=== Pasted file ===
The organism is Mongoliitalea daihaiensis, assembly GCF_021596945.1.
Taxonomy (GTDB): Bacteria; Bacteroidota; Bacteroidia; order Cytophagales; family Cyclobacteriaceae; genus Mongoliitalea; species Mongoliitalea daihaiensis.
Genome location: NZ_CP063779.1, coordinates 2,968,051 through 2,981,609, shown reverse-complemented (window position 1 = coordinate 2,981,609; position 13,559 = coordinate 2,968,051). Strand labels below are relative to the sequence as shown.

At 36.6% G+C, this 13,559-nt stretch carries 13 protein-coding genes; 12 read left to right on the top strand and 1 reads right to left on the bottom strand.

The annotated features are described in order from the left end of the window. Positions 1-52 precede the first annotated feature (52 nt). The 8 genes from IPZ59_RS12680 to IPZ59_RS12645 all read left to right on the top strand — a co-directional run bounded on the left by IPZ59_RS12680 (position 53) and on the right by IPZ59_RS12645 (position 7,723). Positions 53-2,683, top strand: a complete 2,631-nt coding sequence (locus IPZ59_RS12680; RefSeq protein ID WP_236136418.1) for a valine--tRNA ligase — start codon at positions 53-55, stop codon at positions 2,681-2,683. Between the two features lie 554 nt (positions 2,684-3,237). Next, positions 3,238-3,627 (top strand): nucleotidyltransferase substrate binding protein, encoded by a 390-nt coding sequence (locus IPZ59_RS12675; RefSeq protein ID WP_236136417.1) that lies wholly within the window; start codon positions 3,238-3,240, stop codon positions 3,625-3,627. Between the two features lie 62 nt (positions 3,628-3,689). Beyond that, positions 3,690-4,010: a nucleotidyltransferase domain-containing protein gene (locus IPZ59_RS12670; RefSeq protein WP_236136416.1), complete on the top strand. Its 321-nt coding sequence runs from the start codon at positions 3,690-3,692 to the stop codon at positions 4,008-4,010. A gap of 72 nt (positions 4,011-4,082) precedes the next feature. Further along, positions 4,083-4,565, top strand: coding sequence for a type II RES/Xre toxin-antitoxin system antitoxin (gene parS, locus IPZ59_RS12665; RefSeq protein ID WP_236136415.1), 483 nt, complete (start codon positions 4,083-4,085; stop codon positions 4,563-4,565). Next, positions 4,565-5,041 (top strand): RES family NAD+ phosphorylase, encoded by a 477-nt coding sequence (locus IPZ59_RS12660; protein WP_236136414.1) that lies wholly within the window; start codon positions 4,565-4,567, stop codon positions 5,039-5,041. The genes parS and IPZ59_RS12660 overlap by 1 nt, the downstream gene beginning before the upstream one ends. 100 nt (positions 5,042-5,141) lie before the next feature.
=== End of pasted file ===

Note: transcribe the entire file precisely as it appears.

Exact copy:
The organism is Mongoliitalea daihaiensis, assembly GCF_021596945.1.
Taxonomy (GTDB): Bacteria; Bacteroidota; Bacteroidia; order Cytophagales; family Cyclobacteriaceae; genus Mongoliitalea; species Mongoliitalea daihaiensis.
Genome location: NZ_CP063779.1, coordinates 2,968,051 through 2,981,609, shown reverse-complemented (window position 1 = coordinate 2,981,609; position 13,559 = coordinate 2,968,051). Strand labels below are relative to the sequence as shown.

At 36.6% G+C, this 13,559-nt stretch carries 13 protein-coding genes; 12 read left to right on the top strand and 1 reads right to left on the bottom strand.

The annotated features are described in order from the left end of the window. Positions 1-52 precede the first annotated feature (52 nt). The 8 genes from IPZ59_RS12680 to IPZ59_RS12645 all read left to right on the top strand — a co-directional run bounded on the left by IPZ59_RS12680 (position 53) and on the right by IPZ59_RS12645 (position 7,723). Positions 53-2,683, top strand: a complete 2,631-nt coding sequence (locus IPZ59_RS12680; RefSeq protein ID WP_236136418.1) for a valine--tRNA ligase — start codon at positions 53-55, stop codon at positions 2,681-2,683. Between the two features lie 554 nt (positions 2,684-3,237). Next, positions 3,238-3,627 (top strand): nucleotidyltransferase substrate binding protein, encoded by a 390-nt coding sequence (locus IPZ59_RS12675; RefSeq protein ID WP_236136417.1) that lies wholly within the window; start codon positions 3,238-3,240, stop codon positions 3,625-3,627. Between the two features lie 62 nt (positions 3,628-3,689). Beyond that, positions 3,690-4,010: a nucleotidyltransferase domain-containing protein gene (locus IPZ59_RS12670; RefSeq protein WP_236136416.1), complete on the top strand. Its 321-nt coding sequence runs from the start codon at positions 3,690-3,692 to the stop codon at positions 4,008-4,010. A gap of 72 nt (positions 4,011-4,082) precedes the next feature. Further along, positions 4,083-4,565, top strand: coding sequence for a type II RES/Xre toxin-antitoxin system antitoxin (gene parS, locus IPZ59_RS12665; RefSeq protein ID WP_236136415.1), 483 nt, complete (start codon positions 4,083-4,085; stop codon positions 4,563-4,565). Next, positions 4,565-5,041 (top strand): RES family NAD+ phosphorylase, encoded by a 477-nt coding sequence (locus IPZ59_RS12660; protein WP_236136414.1) that lies wholly within the window; start codon positions 4,565-4,567, stop codon positions 5,039-5,041. The genes parS and IPZ59_RS12660 overlap by 1 nt, the downstream gene beginning before the upstream one ends. 100 nt (positions 5,042-5,141) lie before the next feature.